Finally, Standard Scrap presented testimony pertaining to its financial situation. Daniel Frazin, the firm's outside auditor, testified that Standard Scrap is in "very serious financial shape." He admitted on cross-examination, however, that the company was in good financial condition in 1979 and 1980 and could have spent $30,000 for an afterburner during those years.
At the conclusion of the hearings, the Board issued an order and opinion in which it reviewed the evidence and made certain findings. The Board found Standard Scrap guilty on count I since 1974, on count II at least three times, on count III at least twice and on count IV at least once. The Board noted that under section 42(a) of the Act (Ill. Rev. Stat. 1985, ch. 111 1/2, par. 1042(a)), Standard Scrap is liable for a civil penalty of no more than $10,000 for each violation of the Act or Air Rules, and an additional maximum of $1,000 for each day the violation continued. The Board, however, considered Standard Scrap's financial condition as a mitigating factor to reduce the amount of the penalty to $30,000. In addition to the fine, the Board ordered Standard Scrap to obtain operating permits for its incinerator and operable aluminum sweat furnace, and to install an afterburner on the sweat furnace. The Board further ordered Standard Scrap to cease and desist operations until it had complied with the order.
On appeal, Standard Scrap challenges the Board's order as being arbitrary, capricious and an abuse of its authority and discretion. In particular, it argues that the $30,000 penalty bears no legitimate relationship to the evidence and does not aid in the enforcement of the Act: that the order is economically unreasonable; that there was no evidence to support the Board's finding that it operated its incinerator during afterburner malfunction; that the Board's reliance on its 1974 order was erroneous; and that the Board erred in relying on the Agency's "savings" calculation.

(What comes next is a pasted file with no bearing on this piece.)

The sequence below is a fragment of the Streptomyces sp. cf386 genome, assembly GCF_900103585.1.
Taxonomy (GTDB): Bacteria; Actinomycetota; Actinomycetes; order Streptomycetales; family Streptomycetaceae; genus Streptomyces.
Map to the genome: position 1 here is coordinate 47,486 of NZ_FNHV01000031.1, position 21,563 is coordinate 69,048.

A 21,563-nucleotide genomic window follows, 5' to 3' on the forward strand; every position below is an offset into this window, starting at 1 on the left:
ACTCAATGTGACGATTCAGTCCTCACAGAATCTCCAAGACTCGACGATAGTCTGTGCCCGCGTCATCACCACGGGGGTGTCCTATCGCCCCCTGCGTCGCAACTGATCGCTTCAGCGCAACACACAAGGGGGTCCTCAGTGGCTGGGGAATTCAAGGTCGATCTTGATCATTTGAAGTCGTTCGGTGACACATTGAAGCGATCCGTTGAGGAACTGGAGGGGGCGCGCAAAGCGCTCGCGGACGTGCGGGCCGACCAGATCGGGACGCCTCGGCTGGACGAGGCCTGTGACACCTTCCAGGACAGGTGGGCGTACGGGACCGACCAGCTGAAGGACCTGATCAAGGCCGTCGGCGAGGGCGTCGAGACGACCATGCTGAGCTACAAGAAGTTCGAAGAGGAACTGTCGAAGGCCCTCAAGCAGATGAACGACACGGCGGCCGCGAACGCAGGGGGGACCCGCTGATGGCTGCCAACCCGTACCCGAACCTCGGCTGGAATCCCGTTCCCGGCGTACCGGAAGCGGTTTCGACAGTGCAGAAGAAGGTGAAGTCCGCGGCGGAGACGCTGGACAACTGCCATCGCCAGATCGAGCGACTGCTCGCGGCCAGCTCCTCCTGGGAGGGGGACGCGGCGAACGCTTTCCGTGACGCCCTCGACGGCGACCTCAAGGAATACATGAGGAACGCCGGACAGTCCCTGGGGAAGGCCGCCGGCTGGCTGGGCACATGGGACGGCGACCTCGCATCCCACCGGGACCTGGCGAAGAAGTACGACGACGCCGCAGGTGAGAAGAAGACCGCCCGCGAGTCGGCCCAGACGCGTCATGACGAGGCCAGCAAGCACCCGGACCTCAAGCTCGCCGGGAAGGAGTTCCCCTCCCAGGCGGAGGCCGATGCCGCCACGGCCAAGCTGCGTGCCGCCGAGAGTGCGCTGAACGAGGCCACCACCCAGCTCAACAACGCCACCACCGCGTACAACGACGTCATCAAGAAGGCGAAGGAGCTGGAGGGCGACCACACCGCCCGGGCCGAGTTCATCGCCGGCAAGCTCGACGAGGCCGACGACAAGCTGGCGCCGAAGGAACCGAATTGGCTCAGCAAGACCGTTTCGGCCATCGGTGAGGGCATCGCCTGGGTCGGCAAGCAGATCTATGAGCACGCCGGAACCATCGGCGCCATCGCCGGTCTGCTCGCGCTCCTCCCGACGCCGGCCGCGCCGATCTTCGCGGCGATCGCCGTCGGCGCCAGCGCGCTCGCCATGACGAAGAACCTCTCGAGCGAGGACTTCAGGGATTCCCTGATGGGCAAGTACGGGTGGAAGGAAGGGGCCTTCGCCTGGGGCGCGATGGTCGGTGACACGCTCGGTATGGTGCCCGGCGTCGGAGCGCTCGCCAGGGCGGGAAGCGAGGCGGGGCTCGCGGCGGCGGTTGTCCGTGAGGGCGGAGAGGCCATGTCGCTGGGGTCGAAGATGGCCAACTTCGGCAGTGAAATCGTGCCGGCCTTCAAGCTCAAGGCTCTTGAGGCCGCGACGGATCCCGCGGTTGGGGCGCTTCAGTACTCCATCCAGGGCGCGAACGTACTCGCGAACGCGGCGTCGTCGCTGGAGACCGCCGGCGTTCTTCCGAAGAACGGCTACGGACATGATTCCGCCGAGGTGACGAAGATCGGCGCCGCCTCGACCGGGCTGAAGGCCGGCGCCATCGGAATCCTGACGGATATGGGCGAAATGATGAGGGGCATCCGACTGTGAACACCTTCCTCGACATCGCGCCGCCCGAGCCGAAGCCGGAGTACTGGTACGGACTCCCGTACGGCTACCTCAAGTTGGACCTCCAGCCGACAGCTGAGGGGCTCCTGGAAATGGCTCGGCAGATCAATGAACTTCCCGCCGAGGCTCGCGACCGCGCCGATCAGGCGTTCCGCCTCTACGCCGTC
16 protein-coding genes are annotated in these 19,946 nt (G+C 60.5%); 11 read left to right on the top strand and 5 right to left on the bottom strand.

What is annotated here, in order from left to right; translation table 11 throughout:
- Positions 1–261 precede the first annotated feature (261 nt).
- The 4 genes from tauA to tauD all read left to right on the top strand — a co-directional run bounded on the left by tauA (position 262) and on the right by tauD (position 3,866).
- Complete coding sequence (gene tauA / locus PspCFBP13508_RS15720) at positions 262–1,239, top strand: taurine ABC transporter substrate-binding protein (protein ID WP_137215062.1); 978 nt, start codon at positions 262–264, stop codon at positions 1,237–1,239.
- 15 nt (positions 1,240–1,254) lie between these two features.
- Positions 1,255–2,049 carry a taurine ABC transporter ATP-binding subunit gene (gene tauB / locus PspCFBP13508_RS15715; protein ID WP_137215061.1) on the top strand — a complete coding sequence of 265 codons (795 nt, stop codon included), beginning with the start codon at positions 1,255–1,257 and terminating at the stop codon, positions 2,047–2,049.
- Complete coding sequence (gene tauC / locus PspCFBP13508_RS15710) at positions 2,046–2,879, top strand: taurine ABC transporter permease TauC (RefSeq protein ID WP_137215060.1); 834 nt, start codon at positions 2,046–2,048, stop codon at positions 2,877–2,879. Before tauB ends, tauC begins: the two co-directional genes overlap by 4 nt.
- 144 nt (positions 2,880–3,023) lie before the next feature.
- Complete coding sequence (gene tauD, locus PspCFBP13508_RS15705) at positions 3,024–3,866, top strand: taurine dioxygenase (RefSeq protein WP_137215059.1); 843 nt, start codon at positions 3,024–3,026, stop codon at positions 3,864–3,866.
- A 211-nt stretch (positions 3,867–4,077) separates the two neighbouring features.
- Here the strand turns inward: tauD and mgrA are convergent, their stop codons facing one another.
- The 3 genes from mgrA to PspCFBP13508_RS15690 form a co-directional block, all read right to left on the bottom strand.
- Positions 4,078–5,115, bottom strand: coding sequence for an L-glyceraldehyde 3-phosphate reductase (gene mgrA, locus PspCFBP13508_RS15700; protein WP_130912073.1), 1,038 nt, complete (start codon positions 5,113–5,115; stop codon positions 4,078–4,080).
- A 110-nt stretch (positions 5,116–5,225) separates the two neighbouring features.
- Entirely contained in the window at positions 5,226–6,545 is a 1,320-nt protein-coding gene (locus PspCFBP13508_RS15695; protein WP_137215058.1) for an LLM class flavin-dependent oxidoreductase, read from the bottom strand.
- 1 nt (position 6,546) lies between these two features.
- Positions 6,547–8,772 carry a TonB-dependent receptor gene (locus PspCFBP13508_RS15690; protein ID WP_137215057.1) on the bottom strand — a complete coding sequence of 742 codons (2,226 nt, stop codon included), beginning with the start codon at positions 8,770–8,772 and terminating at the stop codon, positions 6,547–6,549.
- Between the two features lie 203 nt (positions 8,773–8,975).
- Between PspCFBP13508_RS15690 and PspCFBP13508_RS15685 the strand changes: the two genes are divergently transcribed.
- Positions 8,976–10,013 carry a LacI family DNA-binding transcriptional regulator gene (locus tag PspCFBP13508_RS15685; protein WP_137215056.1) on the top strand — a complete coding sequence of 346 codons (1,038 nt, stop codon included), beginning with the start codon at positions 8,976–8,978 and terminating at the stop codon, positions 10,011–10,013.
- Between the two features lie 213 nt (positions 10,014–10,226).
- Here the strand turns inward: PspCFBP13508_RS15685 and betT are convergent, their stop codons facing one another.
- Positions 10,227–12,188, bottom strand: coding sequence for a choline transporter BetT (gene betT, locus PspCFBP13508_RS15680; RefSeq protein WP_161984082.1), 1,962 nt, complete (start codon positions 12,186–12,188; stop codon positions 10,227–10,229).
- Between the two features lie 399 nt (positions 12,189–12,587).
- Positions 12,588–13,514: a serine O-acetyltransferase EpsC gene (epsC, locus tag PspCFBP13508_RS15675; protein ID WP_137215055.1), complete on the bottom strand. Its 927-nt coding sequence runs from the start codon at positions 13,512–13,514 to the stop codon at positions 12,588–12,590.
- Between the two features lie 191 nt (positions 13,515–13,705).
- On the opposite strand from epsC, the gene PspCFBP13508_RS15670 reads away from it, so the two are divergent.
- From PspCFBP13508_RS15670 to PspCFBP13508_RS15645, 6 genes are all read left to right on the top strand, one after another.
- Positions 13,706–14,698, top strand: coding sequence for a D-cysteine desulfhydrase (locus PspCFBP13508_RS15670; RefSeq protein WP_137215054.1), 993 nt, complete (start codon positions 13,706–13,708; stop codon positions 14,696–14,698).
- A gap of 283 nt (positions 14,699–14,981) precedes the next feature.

• 1 In addressing the arguments above, we initially observe that the Pollution Control Board is vested with broad discretionary powers in its imposition of civil penalties. (Marblehead Lime Co. v. Pollution Control Board (1976), 42 Ill. App.3d 116, 355 N.E.2d 607.) Absent an abuse of that discretion, the Board's determination will not be disturbed on review. Marblehead Lime Co. v. Pollution Control Board (1976), 42 Ill. App.3d 116, 124, 355 N.E.2d 607.